Friday, June 18, 2010

Costly Commitments

. Friday, June 18, 2010

"German deficit hawkery ... has nothing to do with fiscal realism. Instead, it’s about moralizing and posturing. Germans tend to think of running deficits as being morally wrong, while balancing budgets is considered virtuous, never mind the circumstances or economic logic."


I wonder if we could make sense of German austerity using an approach that focuses on politics rather than national character. Der Speigel notes:

Bonds worth about €3 billion are now being purchased on every trading day [by the European Central Bank], with €2 billion of the bonds coming from Athens. At the moment, there is no improvement of the situation in sight.

This policy effectively makes the ECB a so-called "bad bank" (a bank that buys up toxic assets as a means of helping out other institutions), all protestations of its president to the contrary. The pile of junk bonds on the ECB's balance sheet continues to grow. The fact that the ECB is keeping prices artificially high is downright encouraging banks to unload their risky assets onto the central bank.

But in pursuing the policy, the ECB has backed itself into a corner. What will happen if it stops supporting the market? Will the prices of the bonds of highly indebted countries then hit rock bottom?

[Many] German central bankers [say that] by deciding to [purchase bonds]...the ECB has lost its status as an independent central bank -- and, along with it, so has the Bundesbank.

Maybe German austerity, therefore, reflects the German response to the struggle over monetary policy in monetary union. German policymakers view austerity in the PIIGS as the only way to end ECB bond purchases, and they view the end of bond purchases as necessary to restore independence to the ECB. Germany is in a much better position to push austerity on the PIIGS if it accepts austerity at home. Hence, Germany embraces austerity in order to get the ECB out of sovereign debt markets and get politics out of the ECB.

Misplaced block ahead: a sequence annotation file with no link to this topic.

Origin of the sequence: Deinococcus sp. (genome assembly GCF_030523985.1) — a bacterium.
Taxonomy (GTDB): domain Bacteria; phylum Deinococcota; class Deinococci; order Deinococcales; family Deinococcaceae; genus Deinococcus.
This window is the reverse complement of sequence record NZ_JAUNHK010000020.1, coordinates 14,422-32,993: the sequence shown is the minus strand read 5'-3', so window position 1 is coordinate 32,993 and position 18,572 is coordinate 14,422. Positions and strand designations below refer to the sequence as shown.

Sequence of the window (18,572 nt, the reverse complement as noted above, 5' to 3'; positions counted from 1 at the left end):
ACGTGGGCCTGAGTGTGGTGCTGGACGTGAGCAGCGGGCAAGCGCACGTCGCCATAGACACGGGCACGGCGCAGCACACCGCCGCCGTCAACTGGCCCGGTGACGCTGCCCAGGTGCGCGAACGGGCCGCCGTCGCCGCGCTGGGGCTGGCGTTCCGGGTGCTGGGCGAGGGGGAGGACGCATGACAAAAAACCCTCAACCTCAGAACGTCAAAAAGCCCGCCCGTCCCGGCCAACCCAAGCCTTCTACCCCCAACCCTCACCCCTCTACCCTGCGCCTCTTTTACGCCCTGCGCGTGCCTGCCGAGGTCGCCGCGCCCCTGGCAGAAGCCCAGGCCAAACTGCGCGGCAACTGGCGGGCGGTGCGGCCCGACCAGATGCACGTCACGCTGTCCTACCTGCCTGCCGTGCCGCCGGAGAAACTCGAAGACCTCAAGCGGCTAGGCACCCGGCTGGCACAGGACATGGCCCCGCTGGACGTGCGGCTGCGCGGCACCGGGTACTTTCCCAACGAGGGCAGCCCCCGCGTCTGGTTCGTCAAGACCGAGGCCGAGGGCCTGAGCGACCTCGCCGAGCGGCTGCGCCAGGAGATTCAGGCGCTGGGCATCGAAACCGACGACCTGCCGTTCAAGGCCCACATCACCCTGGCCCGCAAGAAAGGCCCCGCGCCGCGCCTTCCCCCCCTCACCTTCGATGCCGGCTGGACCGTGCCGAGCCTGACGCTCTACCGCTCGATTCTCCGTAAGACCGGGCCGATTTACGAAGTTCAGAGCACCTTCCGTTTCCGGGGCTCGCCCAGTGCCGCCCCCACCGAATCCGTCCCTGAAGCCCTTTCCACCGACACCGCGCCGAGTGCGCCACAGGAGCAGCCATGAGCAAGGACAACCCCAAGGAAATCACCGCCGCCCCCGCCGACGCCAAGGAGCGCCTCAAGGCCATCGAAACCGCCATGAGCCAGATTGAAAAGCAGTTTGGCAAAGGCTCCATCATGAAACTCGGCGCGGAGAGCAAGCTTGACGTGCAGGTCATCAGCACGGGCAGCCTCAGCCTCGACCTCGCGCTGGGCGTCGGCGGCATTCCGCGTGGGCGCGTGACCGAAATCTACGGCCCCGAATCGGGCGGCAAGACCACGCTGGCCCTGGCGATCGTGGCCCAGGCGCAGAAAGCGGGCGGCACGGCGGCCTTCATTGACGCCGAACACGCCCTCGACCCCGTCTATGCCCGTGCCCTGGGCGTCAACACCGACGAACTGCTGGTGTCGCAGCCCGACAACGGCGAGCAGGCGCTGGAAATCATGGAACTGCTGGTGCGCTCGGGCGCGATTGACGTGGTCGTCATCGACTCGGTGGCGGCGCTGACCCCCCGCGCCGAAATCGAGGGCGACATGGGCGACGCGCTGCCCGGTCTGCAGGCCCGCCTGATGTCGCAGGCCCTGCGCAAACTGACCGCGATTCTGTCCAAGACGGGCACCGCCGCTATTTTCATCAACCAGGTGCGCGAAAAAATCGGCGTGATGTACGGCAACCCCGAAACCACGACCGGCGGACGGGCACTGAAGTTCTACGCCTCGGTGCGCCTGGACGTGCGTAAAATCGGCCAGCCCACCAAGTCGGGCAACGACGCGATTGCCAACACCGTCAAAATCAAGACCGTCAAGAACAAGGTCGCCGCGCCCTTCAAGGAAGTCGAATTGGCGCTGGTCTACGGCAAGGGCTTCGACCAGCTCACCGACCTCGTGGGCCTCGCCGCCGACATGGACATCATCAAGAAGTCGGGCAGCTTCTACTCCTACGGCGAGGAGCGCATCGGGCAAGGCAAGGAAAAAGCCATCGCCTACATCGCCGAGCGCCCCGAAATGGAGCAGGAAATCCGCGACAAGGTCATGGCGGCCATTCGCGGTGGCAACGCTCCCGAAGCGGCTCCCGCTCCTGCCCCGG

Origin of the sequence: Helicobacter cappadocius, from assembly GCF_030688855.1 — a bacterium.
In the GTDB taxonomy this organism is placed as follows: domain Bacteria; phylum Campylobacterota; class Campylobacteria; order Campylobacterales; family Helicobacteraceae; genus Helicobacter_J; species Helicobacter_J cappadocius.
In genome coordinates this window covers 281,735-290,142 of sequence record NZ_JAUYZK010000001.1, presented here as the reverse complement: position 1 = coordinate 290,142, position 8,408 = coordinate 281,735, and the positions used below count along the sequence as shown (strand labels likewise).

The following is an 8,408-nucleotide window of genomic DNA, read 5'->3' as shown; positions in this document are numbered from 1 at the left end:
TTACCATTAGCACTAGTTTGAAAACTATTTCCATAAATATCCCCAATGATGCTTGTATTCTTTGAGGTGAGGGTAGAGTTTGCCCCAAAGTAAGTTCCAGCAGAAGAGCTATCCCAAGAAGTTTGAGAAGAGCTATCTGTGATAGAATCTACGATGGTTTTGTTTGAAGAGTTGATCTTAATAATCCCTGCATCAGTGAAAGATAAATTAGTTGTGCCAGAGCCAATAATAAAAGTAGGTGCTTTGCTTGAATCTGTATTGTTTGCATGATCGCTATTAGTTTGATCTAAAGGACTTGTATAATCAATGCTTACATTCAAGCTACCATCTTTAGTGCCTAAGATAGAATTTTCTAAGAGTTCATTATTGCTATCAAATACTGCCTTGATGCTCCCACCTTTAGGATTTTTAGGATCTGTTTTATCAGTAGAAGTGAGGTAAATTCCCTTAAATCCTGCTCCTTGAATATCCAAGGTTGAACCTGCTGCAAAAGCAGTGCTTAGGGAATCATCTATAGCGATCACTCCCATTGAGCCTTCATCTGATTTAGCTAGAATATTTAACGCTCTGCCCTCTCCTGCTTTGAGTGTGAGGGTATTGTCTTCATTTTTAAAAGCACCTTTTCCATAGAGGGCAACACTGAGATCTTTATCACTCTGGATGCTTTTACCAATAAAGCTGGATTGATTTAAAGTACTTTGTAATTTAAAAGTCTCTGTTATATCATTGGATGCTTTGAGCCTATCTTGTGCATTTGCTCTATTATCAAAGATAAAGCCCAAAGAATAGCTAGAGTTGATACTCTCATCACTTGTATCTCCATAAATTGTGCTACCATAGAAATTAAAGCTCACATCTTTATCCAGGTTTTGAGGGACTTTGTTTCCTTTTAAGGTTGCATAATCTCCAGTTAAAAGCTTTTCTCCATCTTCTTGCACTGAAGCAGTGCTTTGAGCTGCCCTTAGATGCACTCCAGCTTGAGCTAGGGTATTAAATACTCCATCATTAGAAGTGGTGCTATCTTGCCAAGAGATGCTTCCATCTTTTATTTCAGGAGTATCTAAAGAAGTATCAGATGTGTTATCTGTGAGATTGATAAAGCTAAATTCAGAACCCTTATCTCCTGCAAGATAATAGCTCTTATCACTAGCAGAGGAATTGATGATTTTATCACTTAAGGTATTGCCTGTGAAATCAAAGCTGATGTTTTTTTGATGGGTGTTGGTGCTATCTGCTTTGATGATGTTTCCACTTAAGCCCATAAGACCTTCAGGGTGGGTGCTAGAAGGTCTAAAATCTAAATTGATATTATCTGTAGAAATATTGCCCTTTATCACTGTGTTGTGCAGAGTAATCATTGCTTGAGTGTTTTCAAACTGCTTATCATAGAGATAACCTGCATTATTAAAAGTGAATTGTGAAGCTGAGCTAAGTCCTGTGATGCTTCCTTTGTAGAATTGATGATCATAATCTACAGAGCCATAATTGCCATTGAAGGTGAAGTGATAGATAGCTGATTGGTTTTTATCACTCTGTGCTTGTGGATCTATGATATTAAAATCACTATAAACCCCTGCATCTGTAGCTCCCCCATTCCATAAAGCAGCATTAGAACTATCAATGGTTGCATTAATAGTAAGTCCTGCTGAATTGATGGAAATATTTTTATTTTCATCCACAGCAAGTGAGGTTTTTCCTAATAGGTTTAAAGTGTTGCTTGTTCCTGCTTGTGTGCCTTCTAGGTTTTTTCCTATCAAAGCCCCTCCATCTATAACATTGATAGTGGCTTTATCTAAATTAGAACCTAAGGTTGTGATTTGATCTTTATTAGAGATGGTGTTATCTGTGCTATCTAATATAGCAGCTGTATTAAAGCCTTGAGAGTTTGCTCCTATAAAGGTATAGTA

More broadly, the outcome of this struggle likely determines how the ECB and monetary union will function in the future. German policymakers are saying: "we will not accept a soft money union." Of course, German policymakers have always said this. But until now, such statements have been cheap talk. Making the German commitment to a hard money union credible requires German policymakers to demonstrate their willingness to pay costs (and to force others to do the same). Germany is now demonstrating its willingness to do so by embracing austerity in the face of a recession and debt crisis.

In short, maybe German policymakers have embraced fiscal austerity because they believe they are in a struggle for their monetary future. Is this good policy? Probably not in so far as the focus is on short run economic performance. In the long, though, is the EU better off with a soft or a hard monetary union?

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Costly Commitments
 
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